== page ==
The Bakken pipelines will enable Bakken Shale oil and gas companies to meet the logistical challenges of transporting crude oil from the remote shale region, which encompasses parts of the United States, including North Dakota and Montana, and Canada.

Because of North Dakota’s short construction season, hard terrain, and distance from the Gulf Coast, rail transportation and natural gas flaring by Bakken Shale oil and gas companies has boomed in recent years. However, the report estimates that the planned Bakken pipelines will further lower the current Bakken discount compared to WTI, which has hovered around $5 for most of 2013, and diminish the cost competitiveness of rail.

“While the capital cost of pipeline installation can sometimes be difficult to justify when compared to rail, a pipeline cathodic protection system can help companies control associated maintenance and repair costs,” said Jeff Didas, who works as a pipelines practice lead for MATCOR, a Pennsylvania-based cathodic protection management company.

“When the potentially devastating effects of corrosion are managed to the point that corrosion becomes a minor factor, pipelines transform into a far more cost effective option over the 30-plus year commitments typically required in pipeline shipping contracts,” Didas said. “A cathodic protection strategy for pipelines is vital for Bakken Shale oil and gas companies and others who are investing in takeaway infrastructures from shale plays in North America.”

One such area, the Utica Shale, has lagged in production to date compared to other major shale plays but is expected to spike soon, due in part to pending developments in pipeline construction and capacity.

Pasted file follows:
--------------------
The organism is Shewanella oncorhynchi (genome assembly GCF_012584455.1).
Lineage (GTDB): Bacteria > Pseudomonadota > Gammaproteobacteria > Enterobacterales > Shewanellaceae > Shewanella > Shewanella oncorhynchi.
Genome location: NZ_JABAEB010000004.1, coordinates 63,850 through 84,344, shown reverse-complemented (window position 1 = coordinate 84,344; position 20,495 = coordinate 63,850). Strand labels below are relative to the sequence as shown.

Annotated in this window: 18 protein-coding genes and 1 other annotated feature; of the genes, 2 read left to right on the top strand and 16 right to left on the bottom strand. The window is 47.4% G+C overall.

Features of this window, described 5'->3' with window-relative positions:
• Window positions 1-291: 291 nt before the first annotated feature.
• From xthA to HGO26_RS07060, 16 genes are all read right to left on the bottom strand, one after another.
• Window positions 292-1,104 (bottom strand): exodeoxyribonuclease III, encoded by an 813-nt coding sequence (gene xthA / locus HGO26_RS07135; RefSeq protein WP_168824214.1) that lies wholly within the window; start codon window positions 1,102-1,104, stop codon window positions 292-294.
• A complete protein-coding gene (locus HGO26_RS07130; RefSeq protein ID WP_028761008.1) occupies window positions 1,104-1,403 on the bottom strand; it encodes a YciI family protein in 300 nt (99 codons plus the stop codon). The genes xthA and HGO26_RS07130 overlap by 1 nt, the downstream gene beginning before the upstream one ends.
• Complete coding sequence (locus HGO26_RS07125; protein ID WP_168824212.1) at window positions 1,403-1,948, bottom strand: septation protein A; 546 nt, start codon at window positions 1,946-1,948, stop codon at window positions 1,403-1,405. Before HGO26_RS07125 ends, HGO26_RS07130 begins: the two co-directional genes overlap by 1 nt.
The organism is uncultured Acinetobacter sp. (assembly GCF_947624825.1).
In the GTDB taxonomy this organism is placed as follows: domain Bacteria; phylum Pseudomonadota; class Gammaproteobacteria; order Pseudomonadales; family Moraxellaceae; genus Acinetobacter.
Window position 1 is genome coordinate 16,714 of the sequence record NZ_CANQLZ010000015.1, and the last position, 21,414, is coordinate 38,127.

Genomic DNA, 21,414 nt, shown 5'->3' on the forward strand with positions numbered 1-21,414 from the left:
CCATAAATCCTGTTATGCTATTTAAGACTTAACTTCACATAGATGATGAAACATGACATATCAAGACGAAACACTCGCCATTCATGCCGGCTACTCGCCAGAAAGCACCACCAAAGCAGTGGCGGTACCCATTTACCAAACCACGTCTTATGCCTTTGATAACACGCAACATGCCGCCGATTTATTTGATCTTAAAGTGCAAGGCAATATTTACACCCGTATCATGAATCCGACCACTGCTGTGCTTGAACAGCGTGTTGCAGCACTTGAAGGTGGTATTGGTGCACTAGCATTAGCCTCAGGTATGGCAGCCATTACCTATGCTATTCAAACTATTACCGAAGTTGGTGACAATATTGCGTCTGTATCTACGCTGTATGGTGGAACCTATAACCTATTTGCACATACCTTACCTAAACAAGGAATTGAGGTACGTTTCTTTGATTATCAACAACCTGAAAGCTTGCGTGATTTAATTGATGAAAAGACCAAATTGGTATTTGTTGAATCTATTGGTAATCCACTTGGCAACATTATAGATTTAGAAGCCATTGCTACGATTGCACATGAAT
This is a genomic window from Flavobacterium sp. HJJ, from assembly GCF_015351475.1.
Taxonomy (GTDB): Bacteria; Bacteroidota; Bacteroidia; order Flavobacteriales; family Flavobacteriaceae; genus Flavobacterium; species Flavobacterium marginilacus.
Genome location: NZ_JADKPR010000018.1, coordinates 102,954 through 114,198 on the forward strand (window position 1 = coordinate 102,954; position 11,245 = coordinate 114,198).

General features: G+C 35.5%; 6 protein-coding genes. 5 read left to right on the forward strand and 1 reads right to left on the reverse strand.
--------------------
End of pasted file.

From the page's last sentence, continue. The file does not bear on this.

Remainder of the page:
Further Reading

Shale-Driven Pipeline Expenditure to Hit $22B Before 2020,” Oil & Gas Financial Journal, December 12, 2013.

MATCOR’s Durammo™ Deep Anode System Provides Enhanced Performance

As we reach the home stretch of 2013, well drilling continues to advance at a strong pace, thanks to improvements of drilling technology. Advanced horizontal and directional drilling has opened a range of possibilities for energy companies and local economies. Along with the improved drilling technology, MATCOR has helped advanced the cathodic protection technology for wells.

Properly configured deep well anode systems are an integral portion of reliable cathodic protection wells. For deep well anode systems, which output less than approximately 75 amps, MATCOR has designed the Durammo™ continuous mixed metal oxide (MMO) wire anode systems to provide second-to-none value for those in need of high-quality cathodic protection systems.

Essentially, there are two basic types of anode configurations:

Discreet Anodes
Here, several individual anodes are placed a minimum of ten feet apart throughout the system in order to avoid mutual anode interface effects. In this configuration, it is not abnormal to have 10 or 15 discreet anodes throughout the system (old technology).

Continuous Anode Assembly
In MATCOR’s deep anode assembly system, Durammo™, a continuous wire that is fed from a cable at each is used in lieu of many individual anodes. In order to create electrical redundancy, factory connected jumper cables are installed to the wire anode every ten feet. This arrangement effectively eliminates risk of mutual anode interference.

Additionally, MATCOR’s Durammo™ Anode System is made with MMO as opposed to graphite or high silicon cast iron to create a light, stable anode that has the capability of operating at higher current densities. They also use MATCOR’s Super-Vent™ pipe assembly to enhance overall venting capability and cabling with a chlorine-resistant PVDF layer for protection.

Overall, for deep well systems with outputs under 75 amps, MATCOR’s Durammo™ technology provides superior value through several performance enhancements and greater longevity.

To learn more about MATCOR’s Durammo™ continuous anode system contact MATCOR or learn more about MATCOR’s other cathodic protection products.